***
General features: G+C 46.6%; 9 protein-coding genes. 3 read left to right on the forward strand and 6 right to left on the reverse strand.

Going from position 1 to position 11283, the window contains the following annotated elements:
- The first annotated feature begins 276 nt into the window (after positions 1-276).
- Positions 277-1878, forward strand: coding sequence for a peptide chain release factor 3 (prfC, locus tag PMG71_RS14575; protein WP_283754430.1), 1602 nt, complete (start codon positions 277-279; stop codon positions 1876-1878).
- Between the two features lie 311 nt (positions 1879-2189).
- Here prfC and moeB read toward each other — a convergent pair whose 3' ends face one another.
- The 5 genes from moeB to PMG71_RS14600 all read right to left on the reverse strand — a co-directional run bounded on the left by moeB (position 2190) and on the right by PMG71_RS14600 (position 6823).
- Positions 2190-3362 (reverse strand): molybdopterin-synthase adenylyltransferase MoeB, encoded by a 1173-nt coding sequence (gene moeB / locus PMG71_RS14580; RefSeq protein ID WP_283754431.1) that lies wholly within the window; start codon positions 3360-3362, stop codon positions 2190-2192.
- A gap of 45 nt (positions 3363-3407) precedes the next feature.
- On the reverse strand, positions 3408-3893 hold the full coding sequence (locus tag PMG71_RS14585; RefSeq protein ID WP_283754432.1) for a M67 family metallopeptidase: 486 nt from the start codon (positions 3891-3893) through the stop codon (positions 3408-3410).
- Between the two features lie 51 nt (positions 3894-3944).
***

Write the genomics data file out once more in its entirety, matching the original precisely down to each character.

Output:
General features: G+C 46.6%; 9 protein-coding genes. 3 read left to right on the forward strand and 6 right to left on the reverse strand.

Going from position 1 to position 11283, the window contains the following annotated elements:
- The first annotated feature begins 276 nt into the window (after positions 1-276).
- Positions 277-1878, forward strand: coding sequence for a peptide chain release factor 3 (prfC, locus tag PMG71_RS14575; protein WP_283754430.1), 1602 nt, complete (start codon positions 277-279; stop codon positions 1876-1878).
- Between the two features lie 311 nt (positions 1879-2189).
- Here prfC and moeB read toward each other — a convergent pair whose 3' ends face one another.
- The 5 genes from moeB to PMG71_RS14600 all read right to left on the reverse strand — a co-directional run bounded on the left by moeB (position 2190) and on the right by PMG71_RS14600 (position 6823).
- Positions 2190-3362 (reverse strand): molybdopterin-synthase adenylyltransferase MoeB, encoded by a 1173-nt coding sequence (gene moeB / locus PMG71_RS14580; RefSeq protein ID WP_283754431.1) that lies wholly within the window; start codon positions 3360-3362, stop codon positions 2190-2192.
- A gap of 45 nt (positions 3363-3407) precedes the next feature.
- On the reverse strand, positions 3408-3893 hold the full coding sequence (locus tag PMG71_RS14585; RefSeq protein ID WP_283754432.1) for a M67 family metallopeptidase: 486 nt from the start codon (positions 3891-3893) through the stop codon (positions 3408-3410).
- Between the two features lie 51 nt (positions 3894-3944).